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        If you worry about latency over USB, consider going back to PS/2.

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          Going back to old hardware isn’t the solution. Making current/future hardware good is.

          Objective metrics are a necessity if we are to make any progress.

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            USB vs PS/2 is pooling vs interrupts . Different designs for different things but USB will always have some measure of latency compared with PS/2.

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              USB 3 switched off polling on to full duplex. Unicomp keyboards aren’t USB 3, though.

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              Yes, I’m aware how even input devices are binned into time slots.

              This doesn’t mean a keyboard or mouse can’t be faster than another. Even with polling at 1000Hz, it does usually take several slots from keypress to sending the event on USB. Because everything is shit nowadays.

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            I honestly don’t think anybody will ever care to redesign a generic interface like USB to account for latency like this.

            And as it turns out, the Unicomp Model M seems to be pretty decent in at least one latency measurement:


            …however, that article is filled with (quoting):

            …then throws in a bunch more scientific mumbo jumbo to say that no one could really notice latencies below 100ms. This is a little unusual in that the commenter claims some kind of special authority…

            …so I’m not so sure about the validity in that measurement anymore. :)

            Oh this was interesting as well, but not concerning keyboards but latency measurements: https://thume.ca/2020/05/20/making-a-latency-tester/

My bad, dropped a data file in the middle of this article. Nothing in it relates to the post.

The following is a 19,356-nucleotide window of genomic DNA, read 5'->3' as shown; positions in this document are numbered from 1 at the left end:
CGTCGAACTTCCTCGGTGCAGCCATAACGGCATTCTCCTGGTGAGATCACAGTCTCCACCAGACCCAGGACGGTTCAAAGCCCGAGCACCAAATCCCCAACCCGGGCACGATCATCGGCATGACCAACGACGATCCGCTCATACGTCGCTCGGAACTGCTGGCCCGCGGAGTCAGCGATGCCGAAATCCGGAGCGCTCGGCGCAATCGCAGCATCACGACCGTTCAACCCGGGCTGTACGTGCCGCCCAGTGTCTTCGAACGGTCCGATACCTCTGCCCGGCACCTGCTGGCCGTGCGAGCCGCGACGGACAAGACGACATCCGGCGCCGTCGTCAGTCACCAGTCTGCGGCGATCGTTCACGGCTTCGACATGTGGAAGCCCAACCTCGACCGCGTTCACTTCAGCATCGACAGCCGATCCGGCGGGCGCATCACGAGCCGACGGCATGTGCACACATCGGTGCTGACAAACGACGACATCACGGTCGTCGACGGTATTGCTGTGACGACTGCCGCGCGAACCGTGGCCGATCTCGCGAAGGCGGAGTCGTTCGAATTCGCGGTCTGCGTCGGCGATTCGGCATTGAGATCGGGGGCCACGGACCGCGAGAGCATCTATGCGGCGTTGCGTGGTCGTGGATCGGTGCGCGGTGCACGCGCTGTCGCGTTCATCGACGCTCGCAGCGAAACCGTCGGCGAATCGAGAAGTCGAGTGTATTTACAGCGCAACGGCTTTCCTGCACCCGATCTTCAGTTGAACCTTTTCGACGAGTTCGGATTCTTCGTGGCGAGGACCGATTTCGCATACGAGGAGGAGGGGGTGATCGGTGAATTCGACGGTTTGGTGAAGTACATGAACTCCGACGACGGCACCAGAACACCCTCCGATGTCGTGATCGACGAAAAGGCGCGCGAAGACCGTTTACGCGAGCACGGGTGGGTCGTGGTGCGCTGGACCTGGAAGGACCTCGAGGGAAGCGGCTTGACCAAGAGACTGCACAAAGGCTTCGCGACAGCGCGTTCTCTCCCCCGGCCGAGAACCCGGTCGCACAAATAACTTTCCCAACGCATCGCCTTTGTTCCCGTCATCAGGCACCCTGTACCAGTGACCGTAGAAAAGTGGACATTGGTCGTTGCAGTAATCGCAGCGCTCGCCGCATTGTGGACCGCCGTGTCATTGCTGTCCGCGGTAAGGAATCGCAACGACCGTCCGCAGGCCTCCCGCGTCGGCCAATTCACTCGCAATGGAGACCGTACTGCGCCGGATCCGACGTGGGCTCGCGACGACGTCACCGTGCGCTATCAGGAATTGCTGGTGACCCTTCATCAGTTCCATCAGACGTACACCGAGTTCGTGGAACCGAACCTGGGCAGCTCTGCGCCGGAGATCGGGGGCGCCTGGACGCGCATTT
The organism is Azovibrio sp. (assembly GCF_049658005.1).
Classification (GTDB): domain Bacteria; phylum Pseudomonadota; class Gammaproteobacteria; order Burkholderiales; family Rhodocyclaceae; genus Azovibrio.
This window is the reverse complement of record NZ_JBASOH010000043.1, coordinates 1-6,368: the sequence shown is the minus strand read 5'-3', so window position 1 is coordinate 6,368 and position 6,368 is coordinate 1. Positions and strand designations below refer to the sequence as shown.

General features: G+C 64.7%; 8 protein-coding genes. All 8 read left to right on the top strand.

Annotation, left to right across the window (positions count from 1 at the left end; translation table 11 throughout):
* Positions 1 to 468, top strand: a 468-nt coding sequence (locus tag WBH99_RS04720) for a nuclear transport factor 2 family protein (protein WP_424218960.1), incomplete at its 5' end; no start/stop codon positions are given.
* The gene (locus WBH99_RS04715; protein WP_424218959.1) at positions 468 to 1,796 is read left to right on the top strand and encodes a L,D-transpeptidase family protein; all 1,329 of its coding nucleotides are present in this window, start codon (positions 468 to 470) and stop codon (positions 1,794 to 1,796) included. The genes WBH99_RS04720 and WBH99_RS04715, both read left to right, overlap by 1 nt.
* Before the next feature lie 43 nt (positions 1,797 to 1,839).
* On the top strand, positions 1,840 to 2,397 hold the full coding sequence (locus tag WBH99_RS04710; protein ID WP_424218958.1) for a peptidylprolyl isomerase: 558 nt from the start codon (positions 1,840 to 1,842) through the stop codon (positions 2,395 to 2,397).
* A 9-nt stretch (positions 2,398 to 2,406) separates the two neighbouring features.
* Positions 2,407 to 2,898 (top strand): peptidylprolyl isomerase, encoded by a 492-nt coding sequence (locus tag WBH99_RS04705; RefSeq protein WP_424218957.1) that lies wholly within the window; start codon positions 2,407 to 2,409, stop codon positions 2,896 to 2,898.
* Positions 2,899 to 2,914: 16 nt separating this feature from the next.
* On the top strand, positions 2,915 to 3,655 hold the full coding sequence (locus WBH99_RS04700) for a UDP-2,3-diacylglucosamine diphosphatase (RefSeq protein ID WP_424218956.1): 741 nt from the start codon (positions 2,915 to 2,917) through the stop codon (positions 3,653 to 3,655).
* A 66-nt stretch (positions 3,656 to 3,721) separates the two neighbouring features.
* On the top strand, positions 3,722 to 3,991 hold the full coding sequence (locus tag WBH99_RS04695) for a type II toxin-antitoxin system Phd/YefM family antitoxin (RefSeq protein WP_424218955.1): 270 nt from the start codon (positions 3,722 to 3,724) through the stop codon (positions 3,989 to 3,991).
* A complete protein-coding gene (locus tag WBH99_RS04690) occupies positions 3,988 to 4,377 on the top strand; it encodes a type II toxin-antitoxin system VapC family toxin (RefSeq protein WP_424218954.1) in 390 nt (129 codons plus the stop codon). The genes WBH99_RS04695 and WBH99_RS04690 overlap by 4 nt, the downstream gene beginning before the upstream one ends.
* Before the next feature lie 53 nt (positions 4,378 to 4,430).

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              …however, that article is filled with (quoting)

              He’s got a point though. Human reaction time has nothing to do with human ability to notice latencies under 100ms. According to the literature, musicians definitely can, and drummers will identify jitter even under 3ms. He’s absolutely right in pointing that out.

              …so I’m not so sure about the validity in that measurement anymore. :)

              Measurements are fortunately objective, regardless of the guy’s opinions on human sensitivity to latency.

              The worst is that keyboard latency is just a small part of the whole latency pipeline, from keypress to reaction. Every step adds latency, and it’s important that nothing neglects to minimize it.

              If the input device does do so at the very start of the pipeline, it is already hopeless for the whole.

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                Measurements are fortunately objective, regardless of the guy’s opinions on human sensitivity to latency.

                Yes! My comment was about his use of language, especially “scientific mumbo jumbo”. It implies ignorance and/or hubris regarding his own method & choices. Science is not perfect by any means, but dismissing an article/someone else for using terminology within their field feels wierd. Dismissing others findings feels alarming and makes me suspicious.

                The worst is that keyboard latency is just a small part of the whole latency pipeline, from keypress to reaction. Every step adds latency, and it’s important that nothing neglects to minimize it.


                I remember reading Kirsch, “The Intelligent Use of Space” at uni, and one of the parts applies here (I think). He studied Tetris players (very good Tetris players) and how they made use of the ‘space’ in the game to figure out which parts they were playing before they could even see them. Given that competitive Tetris players still use old television sets to practice (due to old TVs very low inherent latency?) I guess they care a lot about this, and try to minimize the entire latency by any means necessary.

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          I made sure my most recent desktop includes PS/2 ports because I was hoping to plug in my vintage Model M, then noticed that I’ve come to depend on modifier keys it’s lacking… Maybe it’s time to see if I could hack those in.

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      I’ve owned a couple of Unicomp boards now, and my daily driver for much of the last couple years has been an EnduraPro - basically a Model M with a trackpoint.

      I haven’t been quite as satisfied with this most recent board as with the first one I owned. It had an e key that would get stuck for a bit there, and the trackpoint has never worked remotely as well as the real-deal ones on a ThinkPad keyboard, though it seemed to get more usable as it wore in a bit. I have a sense that maybe build quality was a little shakier with this one than the first time I ordered from them.

      Still and all, I’m glad they’re in business and hope it stays that way. It’d be great if I had the option to keep a Model M-alike in the rotation for the rest of my working life.